July 2, 2015 |
Woodstown defensive back Dillon Hill admits that his final football game will be an emotional one, simply because he never wanted to see his career end. Hill will participate Wednesday in the Adam Taliaferro Foundation All-Star Football Classic at Rowan University. The game, which features many of the top graduating seniors in South Jersey, will kick off at 7 p.m. Listed on the roster at 5-foot-5 and 145 pounds, Hill was hoping to play college football but was told by many that he was too small.
June 12, 2015 |
Students at Burlington County College will soon find themselves at a new school: Rowan College at Burlington County. As part of a new partnership with Rowan University, BCC will change its name to Rowan College at Burlington County, the schools announced Wednesday. This marks the second such partnership Rowan has made with a community college, following one that saw Gloucester County College change its name to Rowan College at Gloucester County last year. The schools will make a formal announcement Thursday; their respective trustee boards authorized the partnership agreement Wednesday.
June 5, 2015 |
Freshman second baseman Bill Watson hit an absolute rope, and at first glance, with the bases loaded and two outs in the fourth inning, the eyes of his Haddon Heights baseball team got extremely big. Somehow, Middlesex second baseman Josh Palazzi was able to make a leaping stab, timing his jump perfectly and foiling a chance for the Garnets to hit the scoreboard. The Garnets were trailing 1-0 at the time, and that was one of many big plays that Middlesex made Wednesday during a 6-1 win over Haddon Heights at Rowan College at Gloucester County in a state Group 1 semifinal.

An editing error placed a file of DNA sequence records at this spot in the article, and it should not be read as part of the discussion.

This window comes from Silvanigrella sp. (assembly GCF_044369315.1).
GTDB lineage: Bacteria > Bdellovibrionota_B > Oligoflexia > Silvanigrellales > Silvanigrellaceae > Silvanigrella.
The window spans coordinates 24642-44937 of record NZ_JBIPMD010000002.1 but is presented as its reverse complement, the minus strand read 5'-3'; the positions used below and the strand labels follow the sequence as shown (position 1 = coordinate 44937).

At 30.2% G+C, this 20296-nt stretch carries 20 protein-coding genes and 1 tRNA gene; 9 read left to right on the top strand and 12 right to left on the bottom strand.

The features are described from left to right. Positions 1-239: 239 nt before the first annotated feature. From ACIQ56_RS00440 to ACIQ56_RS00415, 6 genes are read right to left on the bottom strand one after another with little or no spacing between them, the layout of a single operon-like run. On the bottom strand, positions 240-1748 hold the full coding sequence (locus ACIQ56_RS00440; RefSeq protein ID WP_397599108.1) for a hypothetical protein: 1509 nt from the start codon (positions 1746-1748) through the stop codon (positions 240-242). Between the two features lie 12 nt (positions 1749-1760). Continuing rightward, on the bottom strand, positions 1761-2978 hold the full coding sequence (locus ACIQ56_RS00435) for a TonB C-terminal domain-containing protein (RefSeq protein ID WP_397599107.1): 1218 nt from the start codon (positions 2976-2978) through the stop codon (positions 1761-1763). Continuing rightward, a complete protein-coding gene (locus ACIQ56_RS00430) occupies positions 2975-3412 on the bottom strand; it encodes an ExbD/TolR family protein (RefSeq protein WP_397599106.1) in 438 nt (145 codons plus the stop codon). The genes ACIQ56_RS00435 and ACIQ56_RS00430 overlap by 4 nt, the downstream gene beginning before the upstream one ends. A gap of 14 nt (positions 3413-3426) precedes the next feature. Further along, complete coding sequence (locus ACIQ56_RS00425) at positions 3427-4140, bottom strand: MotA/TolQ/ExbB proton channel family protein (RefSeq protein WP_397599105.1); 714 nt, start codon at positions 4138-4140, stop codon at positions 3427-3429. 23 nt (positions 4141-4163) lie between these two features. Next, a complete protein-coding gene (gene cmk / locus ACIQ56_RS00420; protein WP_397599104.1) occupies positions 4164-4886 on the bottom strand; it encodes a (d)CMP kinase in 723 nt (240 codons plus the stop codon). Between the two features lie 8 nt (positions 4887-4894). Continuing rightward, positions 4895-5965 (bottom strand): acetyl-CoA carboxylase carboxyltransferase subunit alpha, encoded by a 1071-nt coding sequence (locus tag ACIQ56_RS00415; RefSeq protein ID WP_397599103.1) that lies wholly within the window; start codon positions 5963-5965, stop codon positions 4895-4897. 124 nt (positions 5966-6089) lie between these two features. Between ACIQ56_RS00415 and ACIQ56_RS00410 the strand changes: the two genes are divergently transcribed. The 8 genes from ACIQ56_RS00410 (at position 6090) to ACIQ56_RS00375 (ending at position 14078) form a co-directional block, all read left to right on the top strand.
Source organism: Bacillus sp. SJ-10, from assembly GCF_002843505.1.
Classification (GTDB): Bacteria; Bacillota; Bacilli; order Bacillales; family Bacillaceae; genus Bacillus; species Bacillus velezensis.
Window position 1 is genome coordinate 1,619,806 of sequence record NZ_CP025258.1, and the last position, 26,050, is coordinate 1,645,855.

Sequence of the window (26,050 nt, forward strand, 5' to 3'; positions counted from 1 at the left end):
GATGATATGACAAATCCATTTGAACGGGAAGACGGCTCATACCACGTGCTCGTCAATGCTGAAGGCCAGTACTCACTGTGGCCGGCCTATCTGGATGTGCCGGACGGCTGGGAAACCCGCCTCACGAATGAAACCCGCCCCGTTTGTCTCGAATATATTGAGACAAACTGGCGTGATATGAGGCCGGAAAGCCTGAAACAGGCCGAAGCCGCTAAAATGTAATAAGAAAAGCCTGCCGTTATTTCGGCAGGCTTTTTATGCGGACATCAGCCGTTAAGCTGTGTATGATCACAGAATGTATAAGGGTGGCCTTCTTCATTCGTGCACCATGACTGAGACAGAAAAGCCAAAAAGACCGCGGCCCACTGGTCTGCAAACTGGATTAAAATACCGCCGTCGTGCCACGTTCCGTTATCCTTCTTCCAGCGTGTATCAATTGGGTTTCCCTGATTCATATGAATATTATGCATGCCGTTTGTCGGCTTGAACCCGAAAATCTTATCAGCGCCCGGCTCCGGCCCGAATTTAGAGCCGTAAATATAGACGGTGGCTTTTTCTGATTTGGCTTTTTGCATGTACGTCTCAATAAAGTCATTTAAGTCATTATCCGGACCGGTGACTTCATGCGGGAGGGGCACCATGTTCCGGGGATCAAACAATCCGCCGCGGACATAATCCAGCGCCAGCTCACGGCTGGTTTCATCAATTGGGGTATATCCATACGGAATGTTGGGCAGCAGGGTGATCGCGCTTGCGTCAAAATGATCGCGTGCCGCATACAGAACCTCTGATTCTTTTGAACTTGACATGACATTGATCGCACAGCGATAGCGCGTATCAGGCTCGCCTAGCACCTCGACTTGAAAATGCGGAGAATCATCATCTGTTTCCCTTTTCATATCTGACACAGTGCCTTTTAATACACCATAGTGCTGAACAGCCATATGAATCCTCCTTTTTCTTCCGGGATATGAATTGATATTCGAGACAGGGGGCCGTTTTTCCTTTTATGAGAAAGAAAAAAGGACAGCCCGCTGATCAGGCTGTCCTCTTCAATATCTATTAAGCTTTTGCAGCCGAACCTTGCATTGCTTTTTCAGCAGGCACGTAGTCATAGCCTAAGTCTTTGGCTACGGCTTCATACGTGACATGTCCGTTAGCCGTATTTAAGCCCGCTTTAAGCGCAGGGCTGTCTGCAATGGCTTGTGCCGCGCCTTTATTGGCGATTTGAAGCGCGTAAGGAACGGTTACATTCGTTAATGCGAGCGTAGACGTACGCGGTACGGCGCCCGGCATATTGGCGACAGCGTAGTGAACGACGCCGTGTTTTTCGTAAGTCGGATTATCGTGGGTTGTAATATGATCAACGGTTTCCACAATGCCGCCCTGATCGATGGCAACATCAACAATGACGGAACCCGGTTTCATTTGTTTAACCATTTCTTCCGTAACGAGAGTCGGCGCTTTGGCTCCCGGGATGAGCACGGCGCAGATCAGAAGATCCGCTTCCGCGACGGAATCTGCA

May 29, 2015 |
TRENTON - New Jersey's colleges should reconsider the traditional "high aid, high tuition" funding model long in place, a task force on college affordability was told Wednesday. Steven M. Rose, president of Passaic County Community College, said he believed the funding model had grown unconsciously over time: When the state cut or limited funding, public colleges and universities would raise tuition, and the state money would go toward financial aid instead. Students from wealthy families can pay full price, Rose said, and students from low-income families can receive financial aid. But the students in the middle can get caught in the gap between being able to afford college and qualifying for need-based financial aid, said Rose, who also is chairman of the New Jersey Presidents' Council, an organization of the state's college and university presidents.
May 26, 2015 |
Rowan University in Glassboro counts its engineering program as one of its premiere academic programs and has aggressive goals to expand enrollment. A few miles away, in nearby Deptford, Rowan College at Gloucester County is working to grow its own engineering science program, potentially doubling the number of freshmen in the pre-baccalaureate program in just two years. With both Rowan schools in Gloucester County looking to expand - and cut into a piece of the state's notorious annual "brain drain" of college students - school officials signed an agreement last week to align their engineering programs and create a road map for transfer.